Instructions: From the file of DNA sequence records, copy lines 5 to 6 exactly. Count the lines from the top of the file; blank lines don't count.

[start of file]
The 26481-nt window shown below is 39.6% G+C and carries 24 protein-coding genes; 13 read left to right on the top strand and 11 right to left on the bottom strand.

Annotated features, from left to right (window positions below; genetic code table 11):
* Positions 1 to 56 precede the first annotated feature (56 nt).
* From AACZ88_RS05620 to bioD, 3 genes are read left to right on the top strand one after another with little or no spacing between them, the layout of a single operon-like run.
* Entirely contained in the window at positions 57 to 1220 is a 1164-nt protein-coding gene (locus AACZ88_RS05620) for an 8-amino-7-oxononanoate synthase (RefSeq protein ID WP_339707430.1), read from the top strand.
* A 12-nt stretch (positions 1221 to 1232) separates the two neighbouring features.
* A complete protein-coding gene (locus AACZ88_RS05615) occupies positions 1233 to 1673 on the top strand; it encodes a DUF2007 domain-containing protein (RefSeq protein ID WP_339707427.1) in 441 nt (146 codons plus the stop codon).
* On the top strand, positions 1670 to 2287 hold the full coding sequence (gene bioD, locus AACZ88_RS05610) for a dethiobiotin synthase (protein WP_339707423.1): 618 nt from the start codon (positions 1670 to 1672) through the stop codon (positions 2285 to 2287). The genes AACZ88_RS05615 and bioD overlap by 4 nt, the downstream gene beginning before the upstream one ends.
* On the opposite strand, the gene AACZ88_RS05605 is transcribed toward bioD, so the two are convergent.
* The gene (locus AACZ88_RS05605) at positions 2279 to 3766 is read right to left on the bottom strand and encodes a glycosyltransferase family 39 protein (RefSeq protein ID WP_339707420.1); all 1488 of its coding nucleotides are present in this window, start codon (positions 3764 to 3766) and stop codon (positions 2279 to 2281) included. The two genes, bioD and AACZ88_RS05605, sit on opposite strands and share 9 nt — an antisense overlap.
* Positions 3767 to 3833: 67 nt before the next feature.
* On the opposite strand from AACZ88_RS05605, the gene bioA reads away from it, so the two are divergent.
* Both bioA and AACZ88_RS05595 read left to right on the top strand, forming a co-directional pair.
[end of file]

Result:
* Entirely contained in the window at positions 57 to 1220 is a 1164-nt protein-coding gene (locus AACZ88_RS05620) for an 8-amino-7-oxononanoate synthase (RefSeq protein ID WP_339707430.1), read from the top strand.
* A 12-nt stretch (positions 1221 to 1232) separates the two neighbouring features.